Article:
“They don’t want groups kicked off campus for clinging to their religious doctrinal views.”

    This is an especially galling misrepresentation of issues involved. InterVarsity has never been threatened with being kicked off of public campuses. They were excluded from entitlement to student funds for their failure to abide by the rules associated with them. What every student organization does in order to receive such funding. This includes ALL other campus religious organizations.

    The Christian organization wants to be treated as an exception to rules barring discrimination and access to public funds. Their discriminatory practices do not require public funding.

    Christian privilege writ large. Its offensive to notions of religious liberties.

  • Paolo Romano

    You say…”There is nothing objective about the way it conducts surveys or claims its findings.”

    That’s a pretty inflammatory statement from even a big mouth like you. Dare to share your proof?

  • Larry

    Inflammatory, sure. But that doesn’t make a word of it untrue.

    Do you have something else besides self-righteous indignation? Feel free to bring in claims to the contrary. LifeWay are a publishing company affiliated with the SBC. It appeals to ultra-conservative Christians. Anyone can look that one up.

    This survey is an attempt to spin bad PR away by setting up strawman issues and questions.

    Somehow InterVarsity can’t follow the same rules, on public colleges all though the country, which are followed by Hillels, Muslim, Hindu, Buddhist Student Unions or even the Campus Crusade for Christ. So this is somehow a campus vs. religion thing? No.

    They are entitled to stay on campus, but not to receive student funding. That is unless they are willing to abide by the rules every other student organization does to claim such funding.

  • Well, no, Larry, they’re not entitled to stay on campus. With the loss of student funding, they also can’t use meeting places on campus. Here is what was decided at Tufts re the IVCF chapter there:
    According to the Tufts Daily, judiciary chair Adam Sax said TCF will “lose the right to use the Tufts name in its title or at any activities, schedule events or reserve university space through the Office for Campus Life and request and receive funding.”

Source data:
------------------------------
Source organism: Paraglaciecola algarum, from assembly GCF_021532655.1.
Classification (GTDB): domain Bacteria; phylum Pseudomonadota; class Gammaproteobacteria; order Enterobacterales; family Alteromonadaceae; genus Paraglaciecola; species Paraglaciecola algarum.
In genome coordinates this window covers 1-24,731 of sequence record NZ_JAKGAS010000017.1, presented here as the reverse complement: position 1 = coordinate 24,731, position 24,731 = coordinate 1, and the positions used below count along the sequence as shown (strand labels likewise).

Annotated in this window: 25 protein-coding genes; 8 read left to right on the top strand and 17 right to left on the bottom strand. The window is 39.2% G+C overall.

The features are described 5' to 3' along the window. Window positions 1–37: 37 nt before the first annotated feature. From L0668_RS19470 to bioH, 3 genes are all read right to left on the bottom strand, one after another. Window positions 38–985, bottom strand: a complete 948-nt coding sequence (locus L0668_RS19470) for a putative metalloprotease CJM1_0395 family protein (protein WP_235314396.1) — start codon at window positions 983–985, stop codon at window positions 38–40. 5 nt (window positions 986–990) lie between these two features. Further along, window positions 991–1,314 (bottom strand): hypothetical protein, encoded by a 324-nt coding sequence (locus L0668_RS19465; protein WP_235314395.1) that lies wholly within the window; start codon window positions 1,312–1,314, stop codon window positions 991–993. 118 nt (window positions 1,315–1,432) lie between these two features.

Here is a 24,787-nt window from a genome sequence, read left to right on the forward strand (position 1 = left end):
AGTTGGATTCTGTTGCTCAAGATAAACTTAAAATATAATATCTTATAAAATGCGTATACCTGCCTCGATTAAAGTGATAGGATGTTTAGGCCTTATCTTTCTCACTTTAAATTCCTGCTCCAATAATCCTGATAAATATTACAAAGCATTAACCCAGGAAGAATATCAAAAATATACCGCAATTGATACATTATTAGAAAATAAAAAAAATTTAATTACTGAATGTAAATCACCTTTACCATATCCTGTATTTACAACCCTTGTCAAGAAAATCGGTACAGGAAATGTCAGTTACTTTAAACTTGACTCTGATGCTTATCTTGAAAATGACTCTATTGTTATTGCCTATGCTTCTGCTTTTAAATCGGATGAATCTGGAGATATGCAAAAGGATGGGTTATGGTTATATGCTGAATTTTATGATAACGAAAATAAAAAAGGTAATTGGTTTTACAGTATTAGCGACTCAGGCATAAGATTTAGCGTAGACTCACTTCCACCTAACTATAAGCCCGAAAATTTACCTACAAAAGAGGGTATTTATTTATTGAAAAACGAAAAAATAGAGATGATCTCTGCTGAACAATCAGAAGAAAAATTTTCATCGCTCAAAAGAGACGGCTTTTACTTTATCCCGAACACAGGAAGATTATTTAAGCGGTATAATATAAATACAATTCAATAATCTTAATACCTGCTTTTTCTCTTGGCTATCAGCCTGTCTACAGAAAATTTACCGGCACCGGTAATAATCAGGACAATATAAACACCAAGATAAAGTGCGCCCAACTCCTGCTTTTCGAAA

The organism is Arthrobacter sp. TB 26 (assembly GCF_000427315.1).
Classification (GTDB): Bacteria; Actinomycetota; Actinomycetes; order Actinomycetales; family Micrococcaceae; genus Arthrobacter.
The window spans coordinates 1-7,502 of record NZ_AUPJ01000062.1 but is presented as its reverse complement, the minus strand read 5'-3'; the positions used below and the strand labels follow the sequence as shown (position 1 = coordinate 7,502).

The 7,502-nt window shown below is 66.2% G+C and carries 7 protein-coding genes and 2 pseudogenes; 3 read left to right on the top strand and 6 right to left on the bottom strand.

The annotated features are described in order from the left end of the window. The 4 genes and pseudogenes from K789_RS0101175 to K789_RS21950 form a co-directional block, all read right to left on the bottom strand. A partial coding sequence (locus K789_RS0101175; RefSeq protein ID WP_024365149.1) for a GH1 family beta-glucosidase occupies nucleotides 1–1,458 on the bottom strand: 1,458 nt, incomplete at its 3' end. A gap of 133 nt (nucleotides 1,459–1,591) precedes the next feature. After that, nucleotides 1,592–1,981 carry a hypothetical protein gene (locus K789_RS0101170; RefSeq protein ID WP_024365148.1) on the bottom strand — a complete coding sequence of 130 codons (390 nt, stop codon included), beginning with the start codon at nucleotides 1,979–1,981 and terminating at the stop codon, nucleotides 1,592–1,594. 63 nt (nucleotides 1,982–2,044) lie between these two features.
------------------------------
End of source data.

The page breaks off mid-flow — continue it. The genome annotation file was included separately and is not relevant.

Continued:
And if you can’t have your event on campus, you might as well not exist if you want to attract students – who often don’t have cars – to your event.
    Also, have any gay-lesbian folks tried attaining to the leadership of a Muslim or orthodox Jewish group? Am waiting for a reporter to follow that one up. What Islam has to say about homosexuality is similar to what Christians and Jews believe (that is, those of them who adhere to their religion’s holy texts).

  • Larry

    Tufts University is a private school. It does not apply in the question posed:
    ““Should student religious organizations, recognized by publicly-funded colleges

    You are also misstating the situation. The Office of Campus Life (and its equivalents in other schools) is meant for handling organizations funded by the student activities fees tacked on to tuition. All students have to pay this fee. As such, all students are entitled to be members of the organizations it funds.

    There are other means of organizing events and meetings on campus. Fact of the matter is EVERY OTHER RELIGIOUS GROUP ON CAMPUS was willing to follow the rules that InterVarsity claims should not apply to them.

    “Also, have any gay-lesbian folks tried attaining to the leadership of a Muslim or orthodox Jewish group? ”

    None of them have rules discriminating against people who would attempt such a thing. Hence, they have student activity fee funding.

  • Bill

    Have you examined Lifeway’s research methodology? A lot of their findings don’t necessarily back up the “company line”. I find their research arm to be very sound. They use that research to know their market for sales. Counterproductive for their research arm to not know the real situation in the culture.